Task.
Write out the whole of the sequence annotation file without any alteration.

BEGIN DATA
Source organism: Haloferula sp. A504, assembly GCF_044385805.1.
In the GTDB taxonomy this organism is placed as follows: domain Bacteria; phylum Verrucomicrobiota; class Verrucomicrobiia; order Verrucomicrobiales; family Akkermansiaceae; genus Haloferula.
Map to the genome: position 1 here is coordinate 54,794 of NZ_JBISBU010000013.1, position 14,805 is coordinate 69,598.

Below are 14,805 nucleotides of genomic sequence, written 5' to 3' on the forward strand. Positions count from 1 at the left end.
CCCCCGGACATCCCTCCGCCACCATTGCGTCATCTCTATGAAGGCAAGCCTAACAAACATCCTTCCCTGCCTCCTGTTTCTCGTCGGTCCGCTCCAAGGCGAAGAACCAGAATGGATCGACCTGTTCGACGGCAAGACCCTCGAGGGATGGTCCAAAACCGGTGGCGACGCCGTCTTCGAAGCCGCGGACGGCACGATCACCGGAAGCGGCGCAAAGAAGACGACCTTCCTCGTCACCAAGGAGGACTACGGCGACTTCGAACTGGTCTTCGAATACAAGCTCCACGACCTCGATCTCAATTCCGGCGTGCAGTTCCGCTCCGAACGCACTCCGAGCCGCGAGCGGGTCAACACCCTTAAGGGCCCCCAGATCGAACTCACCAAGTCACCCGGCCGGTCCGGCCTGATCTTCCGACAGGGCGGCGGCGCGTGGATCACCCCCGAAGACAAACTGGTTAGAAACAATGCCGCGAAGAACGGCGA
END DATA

Source organism: Haloferula sp. A504, assembly GCF_044385805.1.
In the GTDB taxonomy this organism is placed as follows: domain Bacteria; phylum Verrucomicrobiota; class Verrucomicrobiia; order Verrucomicrobiales; family Akkermansiaceae; genus Haloferula.
Map to the genome: position 1 here is coordinate 54,794 of NZ_JBISBU010000013.1, position 14,805 is coordinate 69,598.

Below are 14,805 nucleotides of genomic sequence, written 5' to 3' on the forward strand. Positions count from 1 at the left end.
CCCCCGGACATCCCTCCGCCACCATTGCGTCATCTCTATGAAGGCAAGCCTAACAAACATCCTTCCCTGCCTCCTGTTTCTCGTCGGTCCGCTCCAAGGCGAAGAACCAGAATGGATCGACCTGTTCGACGGCAAGACCCTCGAGGGATGGTCCAAAACCGGTGGCGACGCCGTCTTCGAAGCCGCGGACGGCACGATCACCGGAAGCGGCGCAAAGAAGACGACCTTCCTCGTCACCAAGGAGGACTACGGCGACTTCGAACTGGTCTTCGAATACAAGCTCCACGACCTCGATCTCAATTCCGGCGTGCAGTTCCGCTCCGAACGCACTCCGAGCCGCGAGCGGGTCAACACCCTTAAGGGCCCCCAGATCGAACTCACCAAGTCACCCGGCCGGTCCGGCCTGATCTTCCGACAGGGCGGCGGCGCGTGGATCACCCCCGAAGACAAACTGGTTAGAAACAATGCCGCGAAGAACGGCGA